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The COVID-19 pandemic, even as we are in its early phase, invites reflection on best leadership practices. As hospitals and providers pivot to respond, the pandemic spotlights leadership in healthcare. What is working as we all collectively combat this global viral scourge? The impetus to analyse leadership practices especially now comes from the adage that ‘a crisis is a terrible thing to waste’.1 The danger of COVID-19 is self-evident and is already all too apparent around the world. At this writing today (1 April 2020), 873 008 individuals have been infected worldwide and 43 275 have died.2 In addition to the scientific opportunities to better understand the virus, its epidemiology, and strategies to prevent and cure COVID-19 disease, there is a clear opportunity to reflect on how to lead in healthcare through a crisis, to catalogue best practices, and to cascade these leadership practices broadly.
Even as we are in approaching the surge of the pandemic—in my community, on day 10 of a modelled course that predicts a surge approximately 40 days from now, there are already many lessons on leadership—extraordinary actions from ‘big L’ leaders—those with titled organisational responsibility as well as from ‘little l’ leaders—individuals without formal leadership titles whose leadership emerges organically. Indeed, a crisis such as this tests available models and hypotheses about leadership.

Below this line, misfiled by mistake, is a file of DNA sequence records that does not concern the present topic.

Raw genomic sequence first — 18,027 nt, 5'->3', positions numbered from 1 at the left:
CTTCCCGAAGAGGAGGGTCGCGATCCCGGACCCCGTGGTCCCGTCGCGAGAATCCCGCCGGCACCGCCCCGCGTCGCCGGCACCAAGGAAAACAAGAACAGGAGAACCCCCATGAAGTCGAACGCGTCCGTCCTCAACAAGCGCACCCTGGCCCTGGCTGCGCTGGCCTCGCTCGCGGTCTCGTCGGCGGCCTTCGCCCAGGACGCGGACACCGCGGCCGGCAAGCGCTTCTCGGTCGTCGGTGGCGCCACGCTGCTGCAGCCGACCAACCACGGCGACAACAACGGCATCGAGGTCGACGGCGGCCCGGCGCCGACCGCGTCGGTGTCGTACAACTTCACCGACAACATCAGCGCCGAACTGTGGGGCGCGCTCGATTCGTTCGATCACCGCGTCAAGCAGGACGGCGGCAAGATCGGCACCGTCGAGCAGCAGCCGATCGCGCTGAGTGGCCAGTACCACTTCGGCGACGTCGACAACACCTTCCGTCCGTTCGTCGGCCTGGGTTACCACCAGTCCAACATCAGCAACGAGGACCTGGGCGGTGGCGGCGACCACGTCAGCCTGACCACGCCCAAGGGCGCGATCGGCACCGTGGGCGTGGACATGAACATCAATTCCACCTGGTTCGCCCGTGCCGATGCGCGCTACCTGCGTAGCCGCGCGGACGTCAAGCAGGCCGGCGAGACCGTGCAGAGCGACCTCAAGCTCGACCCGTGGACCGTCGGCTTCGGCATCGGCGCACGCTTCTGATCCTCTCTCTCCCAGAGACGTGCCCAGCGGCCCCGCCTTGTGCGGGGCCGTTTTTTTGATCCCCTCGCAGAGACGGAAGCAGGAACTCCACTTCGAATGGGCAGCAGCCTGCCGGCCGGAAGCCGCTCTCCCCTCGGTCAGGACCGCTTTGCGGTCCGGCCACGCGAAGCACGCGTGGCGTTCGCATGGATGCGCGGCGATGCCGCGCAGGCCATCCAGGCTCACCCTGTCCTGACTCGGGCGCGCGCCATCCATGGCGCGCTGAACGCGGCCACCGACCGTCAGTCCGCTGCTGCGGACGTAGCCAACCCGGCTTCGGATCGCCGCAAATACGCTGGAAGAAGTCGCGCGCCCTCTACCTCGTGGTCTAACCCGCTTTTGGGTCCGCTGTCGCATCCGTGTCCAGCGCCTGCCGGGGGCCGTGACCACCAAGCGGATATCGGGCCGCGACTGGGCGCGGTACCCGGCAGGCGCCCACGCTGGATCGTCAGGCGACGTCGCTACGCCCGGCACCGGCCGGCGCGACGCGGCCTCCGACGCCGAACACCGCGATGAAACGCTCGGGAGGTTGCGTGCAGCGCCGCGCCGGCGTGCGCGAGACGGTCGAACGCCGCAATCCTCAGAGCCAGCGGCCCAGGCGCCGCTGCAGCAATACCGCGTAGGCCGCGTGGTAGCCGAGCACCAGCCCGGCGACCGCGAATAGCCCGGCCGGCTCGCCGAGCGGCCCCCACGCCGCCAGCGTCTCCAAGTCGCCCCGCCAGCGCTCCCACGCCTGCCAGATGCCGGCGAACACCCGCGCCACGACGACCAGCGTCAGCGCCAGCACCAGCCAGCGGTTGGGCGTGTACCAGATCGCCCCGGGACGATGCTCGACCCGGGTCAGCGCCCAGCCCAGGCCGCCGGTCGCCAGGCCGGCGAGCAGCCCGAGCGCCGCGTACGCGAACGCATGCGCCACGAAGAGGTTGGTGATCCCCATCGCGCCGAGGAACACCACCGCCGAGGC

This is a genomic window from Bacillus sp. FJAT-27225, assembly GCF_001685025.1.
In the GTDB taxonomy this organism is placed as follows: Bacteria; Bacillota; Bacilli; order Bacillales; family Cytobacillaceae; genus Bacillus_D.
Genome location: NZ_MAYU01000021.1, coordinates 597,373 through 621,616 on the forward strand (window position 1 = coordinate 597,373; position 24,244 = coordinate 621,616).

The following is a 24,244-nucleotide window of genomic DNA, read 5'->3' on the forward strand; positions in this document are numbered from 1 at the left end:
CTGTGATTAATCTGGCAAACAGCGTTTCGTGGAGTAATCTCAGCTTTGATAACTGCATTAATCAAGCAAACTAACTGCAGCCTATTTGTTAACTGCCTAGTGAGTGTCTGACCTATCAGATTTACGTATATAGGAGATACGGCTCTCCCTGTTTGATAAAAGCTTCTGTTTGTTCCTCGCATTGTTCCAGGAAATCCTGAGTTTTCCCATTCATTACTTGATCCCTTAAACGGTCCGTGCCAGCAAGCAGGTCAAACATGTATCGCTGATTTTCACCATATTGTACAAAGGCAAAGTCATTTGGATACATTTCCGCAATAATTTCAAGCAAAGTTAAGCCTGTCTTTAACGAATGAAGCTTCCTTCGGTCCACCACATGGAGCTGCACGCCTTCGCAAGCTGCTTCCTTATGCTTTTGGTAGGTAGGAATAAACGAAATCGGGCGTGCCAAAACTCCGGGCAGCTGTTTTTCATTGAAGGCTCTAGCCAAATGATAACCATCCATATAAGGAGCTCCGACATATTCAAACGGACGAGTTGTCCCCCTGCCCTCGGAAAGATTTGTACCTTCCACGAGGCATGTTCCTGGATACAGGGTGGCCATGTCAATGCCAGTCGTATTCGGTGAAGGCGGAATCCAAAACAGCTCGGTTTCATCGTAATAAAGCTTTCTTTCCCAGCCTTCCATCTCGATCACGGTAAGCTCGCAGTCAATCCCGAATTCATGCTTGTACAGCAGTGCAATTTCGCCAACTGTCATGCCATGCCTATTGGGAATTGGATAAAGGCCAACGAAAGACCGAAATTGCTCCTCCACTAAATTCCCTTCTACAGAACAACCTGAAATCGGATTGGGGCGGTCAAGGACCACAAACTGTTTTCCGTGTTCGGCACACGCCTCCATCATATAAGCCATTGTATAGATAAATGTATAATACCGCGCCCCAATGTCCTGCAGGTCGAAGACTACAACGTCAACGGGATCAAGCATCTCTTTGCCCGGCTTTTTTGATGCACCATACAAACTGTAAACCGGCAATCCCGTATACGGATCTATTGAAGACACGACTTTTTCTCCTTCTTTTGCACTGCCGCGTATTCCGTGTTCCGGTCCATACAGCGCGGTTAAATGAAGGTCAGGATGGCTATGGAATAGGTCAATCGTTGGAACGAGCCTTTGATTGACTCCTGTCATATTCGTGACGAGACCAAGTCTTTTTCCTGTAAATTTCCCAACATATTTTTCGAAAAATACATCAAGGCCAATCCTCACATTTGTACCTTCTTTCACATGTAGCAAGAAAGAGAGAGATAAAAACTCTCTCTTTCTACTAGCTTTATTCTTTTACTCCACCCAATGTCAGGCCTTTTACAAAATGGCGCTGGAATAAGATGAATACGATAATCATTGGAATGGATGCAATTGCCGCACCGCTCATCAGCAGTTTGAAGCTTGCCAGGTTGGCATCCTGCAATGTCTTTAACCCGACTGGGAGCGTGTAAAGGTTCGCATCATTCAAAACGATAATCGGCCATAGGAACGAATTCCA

In cataloguing some best practices that I have witnessed at my institution—the Cleveland Clinic, I will try to articulate these practices and frame them through the lens of extant leadership models. The model by Kouzes and Posner3 of five leadership commitments—challenging the process, inspiring a shared vision, enabling others to act, modelling the way and encouraging the heart—provides an especially opportune taxonomy. What follows, then, is a catalogue of leadership practices, an annotation of each with specific examples, and a reflection of how these specific behaviours invoke or challenge existing leadership concepts.
Proactivity—anticipating events with contingency plans—has been a critical leadership competency in the coronavirus pandemic. Two kinds of proactivity seem evident—proactivity before the crisis hits and proactivity once the crisis is under way. Indeed, the critical relevance of proactivity has been evident both in its presence and in it is absence. The urgent need to catch up on testing capability in the USA and the potential insufficiency of the supply of personal protective equipment provide examples of the consequences of inaction.